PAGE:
• I think credit is largely the reason people have no savings. Credit is the path of least resistance, so maybe most people went that way (a la “buy now, pay later”). Once you’ve built up enough debt, accumulating money for savings becomes so much more difficult, then presto–nobody has any money!

        • Brad Chaffee says:

          Another great point Kevin! I think what you have said can be proven by looking back in history. When credit didn’t exist, rainy day funds and savings in general were much more prevalent. I would also be willing to bet that back when televisions first came out it may have had more to do with the values of the day. Having a television probably wasn’t seen as a necessity, but savings was. Man, how times have changed. πŸ™‚

  4. KelsaLynn says:

    We will most likely need to buy a car in 2010 and it will not be new. We bought our very 1st brand new car the month before we found Dave Ramsey (don’t you hate how that happens?) and we owned it 5 months before it was totaled in a car accident. I didn’t love that car anymore than I loved my “used” cars before that. It’s just a car.

    Great post!

    • Brad Chaffee says:

      Thank you KelsaLynn!! You are right. It’s just a car. And one without a car payment makes for a great car provided you take the time to seek out the best deal. πŸ™‚

  5. Julie says:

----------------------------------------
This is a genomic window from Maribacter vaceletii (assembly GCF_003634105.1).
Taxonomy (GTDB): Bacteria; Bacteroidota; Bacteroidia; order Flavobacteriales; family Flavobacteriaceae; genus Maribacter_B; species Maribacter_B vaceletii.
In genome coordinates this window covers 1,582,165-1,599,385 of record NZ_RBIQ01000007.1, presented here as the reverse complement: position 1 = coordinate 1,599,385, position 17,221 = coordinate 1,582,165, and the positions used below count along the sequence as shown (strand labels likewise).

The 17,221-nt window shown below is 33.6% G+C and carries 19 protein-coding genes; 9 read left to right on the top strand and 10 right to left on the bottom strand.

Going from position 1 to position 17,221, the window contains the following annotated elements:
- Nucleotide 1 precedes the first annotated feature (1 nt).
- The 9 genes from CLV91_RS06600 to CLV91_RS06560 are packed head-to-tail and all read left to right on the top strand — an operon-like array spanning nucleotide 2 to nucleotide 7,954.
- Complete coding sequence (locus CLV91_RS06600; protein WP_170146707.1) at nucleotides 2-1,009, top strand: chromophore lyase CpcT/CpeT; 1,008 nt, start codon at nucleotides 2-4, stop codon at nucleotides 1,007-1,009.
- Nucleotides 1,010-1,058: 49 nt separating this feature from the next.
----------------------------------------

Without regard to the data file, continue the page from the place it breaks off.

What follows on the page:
I recently bought a I bought a 1999 volvo in 2007 for $5500 – from my sister. Over the course of 2 yrs I put around $5000 in it, until just recently the head gasket blew. I feel ripped off and like I did not make a wise decision to buy a used car. I should have taken it to a mechanic. I had a need for a car right away. Couldn’t afford to fix it. So – went to a car lot – because I didn’t think ahead and save for a car. I also didn’t want to buy another lemon. So to make a long story short I bought a 2005 Vue for 10K. With monthly payments for $200 mo. Although I wish I would have bought a beater, I am glad I am not going to have to put more money into a junker. If it were me I would have bought a junker, but my husband was against it. We have 2 kids to transport in it. I just feel frustrated bc I need a nice reliable car, but the payments are NOT something I wanted. In the future I will save for incidents like this.

    • Brad Chaffee says:

      I feel your pain on buying the lemon Julie! I have bought a few myself and it almost caused me to give up on buying used. My father in law made me a believer again. Since I have known him he has taught me how to buy used cars with care, because like you said you need something reliable. Since I have known him I have seen him purchase about 8 cars, all used, and all lasted a great while.